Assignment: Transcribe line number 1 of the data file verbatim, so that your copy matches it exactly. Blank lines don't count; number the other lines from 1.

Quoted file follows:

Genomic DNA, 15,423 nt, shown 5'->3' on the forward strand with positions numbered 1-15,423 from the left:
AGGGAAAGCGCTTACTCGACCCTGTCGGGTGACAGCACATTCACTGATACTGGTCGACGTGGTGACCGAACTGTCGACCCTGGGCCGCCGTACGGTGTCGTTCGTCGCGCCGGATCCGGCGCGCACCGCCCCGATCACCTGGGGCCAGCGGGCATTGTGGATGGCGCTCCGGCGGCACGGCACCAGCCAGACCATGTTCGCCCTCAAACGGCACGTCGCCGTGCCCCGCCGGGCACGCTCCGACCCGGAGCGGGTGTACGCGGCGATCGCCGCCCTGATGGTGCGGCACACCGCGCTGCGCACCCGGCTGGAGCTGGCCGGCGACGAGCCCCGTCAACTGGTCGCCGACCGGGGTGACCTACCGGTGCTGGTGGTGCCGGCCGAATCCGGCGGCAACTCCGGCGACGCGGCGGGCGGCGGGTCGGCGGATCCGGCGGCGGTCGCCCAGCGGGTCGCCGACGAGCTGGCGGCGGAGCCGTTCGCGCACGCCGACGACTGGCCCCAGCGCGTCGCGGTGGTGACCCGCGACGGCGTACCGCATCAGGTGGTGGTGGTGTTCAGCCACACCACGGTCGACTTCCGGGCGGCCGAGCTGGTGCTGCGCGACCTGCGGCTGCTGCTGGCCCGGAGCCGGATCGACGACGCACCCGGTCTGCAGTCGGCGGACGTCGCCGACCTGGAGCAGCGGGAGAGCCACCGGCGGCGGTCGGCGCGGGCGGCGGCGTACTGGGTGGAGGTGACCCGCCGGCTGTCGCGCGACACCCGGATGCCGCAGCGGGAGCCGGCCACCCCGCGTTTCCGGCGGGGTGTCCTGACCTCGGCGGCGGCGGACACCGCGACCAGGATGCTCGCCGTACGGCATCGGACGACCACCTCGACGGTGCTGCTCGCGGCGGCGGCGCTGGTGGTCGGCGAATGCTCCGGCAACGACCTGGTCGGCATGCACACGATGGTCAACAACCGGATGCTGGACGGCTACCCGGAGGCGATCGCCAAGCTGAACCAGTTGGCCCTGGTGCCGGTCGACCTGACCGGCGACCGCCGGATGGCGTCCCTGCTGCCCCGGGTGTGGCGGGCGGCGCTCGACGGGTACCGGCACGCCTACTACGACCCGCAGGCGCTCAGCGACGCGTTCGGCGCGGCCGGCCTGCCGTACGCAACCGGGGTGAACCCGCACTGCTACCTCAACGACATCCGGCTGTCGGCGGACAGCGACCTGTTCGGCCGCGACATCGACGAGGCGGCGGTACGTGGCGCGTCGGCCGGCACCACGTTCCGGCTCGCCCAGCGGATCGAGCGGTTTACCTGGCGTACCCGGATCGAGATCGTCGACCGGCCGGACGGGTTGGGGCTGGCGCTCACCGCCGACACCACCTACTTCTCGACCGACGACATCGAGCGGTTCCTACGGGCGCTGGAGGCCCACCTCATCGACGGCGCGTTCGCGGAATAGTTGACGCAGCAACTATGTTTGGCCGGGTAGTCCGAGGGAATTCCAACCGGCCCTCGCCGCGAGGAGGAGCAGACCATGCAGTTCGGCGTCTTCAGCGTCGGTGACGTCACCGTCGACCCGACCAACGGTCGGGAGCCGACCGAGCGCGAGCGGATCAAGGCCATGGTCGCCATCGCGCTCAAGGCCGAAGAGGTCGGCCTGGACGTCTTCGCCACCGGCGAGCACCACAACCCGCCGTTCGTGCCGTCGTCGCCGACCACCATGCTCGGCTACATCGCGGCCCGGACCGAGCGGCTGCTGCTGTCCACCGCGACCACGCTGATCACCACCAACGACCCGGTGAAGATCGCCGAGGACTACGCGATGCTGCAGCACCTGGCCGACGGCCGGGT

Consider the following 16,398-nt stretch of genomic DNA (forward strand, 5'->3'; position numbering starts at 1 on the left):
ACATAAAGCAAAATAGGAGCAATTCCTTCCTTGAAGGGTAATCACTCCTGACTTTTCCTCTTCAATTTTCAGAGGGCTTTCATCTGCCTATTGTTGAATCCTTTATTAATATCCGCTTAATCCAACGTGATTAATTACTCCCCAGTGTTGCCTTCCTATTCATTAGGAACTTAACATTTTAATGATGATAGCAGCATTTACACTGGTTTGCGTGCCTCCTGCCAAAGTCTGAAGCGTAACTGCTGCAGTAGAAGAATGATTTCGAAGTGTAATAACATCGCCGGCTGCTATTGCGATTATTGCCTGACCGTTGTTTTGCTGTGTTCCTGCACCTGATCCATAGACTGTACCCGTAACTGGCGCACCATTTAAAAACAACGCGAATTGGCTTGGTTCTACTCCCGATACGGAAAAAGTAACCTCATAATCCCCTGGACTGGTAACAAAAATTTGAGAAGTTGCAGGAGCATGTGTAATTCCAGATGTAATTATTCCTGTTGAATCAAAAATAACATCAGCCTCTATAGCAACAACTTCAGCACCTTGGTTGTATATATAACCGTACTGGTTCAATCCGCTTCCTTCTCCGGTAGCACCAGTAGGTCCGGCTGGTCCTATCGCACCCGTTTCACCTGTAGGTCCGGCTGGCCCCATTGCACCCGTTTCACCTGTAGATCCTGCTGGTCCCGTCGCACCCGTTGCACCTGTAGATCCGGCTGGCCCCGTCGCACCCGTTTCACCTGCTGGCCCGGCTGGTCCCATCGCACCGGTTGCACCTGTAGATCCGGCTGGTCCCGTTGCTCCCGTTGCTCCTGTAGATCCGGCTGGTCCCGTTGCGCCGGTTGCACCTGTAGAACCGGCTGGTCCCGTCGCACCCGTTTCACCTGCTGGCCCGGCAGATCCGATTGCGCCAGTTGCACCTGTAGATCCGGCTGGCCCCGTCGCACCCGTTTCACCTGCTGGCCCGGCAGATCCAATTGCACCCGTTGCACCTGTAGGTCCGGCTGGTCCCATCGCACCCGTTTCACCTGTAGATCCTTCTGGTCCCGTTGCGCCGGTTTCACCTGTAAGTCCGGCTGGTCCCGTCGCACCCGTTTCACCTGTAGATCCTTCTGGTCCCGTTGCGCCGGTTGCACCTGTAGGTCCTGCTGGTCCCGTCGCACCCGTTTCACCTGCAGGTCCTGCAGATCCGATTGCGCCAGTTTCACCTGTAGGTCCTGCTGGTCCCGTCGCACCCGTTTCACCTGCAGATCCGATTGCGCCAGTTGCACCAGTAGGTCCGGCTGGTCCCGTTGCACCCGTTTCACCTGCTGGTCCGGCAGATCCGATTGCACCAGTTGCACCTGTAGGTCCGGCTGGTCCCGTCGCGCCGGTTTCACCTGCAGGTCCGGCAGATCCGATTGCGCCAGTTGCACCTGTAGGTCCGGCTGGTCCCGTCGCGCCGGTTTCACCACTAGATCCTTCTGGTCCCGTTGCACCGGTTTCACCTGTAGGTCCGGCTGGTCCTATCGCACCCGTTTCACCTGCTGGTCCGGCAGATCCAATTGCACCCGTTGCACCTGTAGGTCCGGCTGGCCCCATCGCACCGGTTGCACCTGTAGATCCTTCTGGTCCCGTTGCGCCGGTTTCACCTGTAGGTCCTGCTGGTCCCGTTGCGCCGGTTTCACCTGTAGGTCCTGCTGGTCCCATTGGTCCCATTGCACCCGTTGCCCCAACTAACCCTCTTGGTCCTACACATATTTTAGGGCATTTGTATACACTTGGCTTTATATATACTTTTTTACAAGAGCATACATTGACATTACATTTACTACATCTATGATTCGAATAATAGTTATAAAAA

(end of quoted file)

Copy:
Genomic DNA, 15,423 nt, shown 5'->3' on the forward strand with positions numbered 1-15,423 from the left: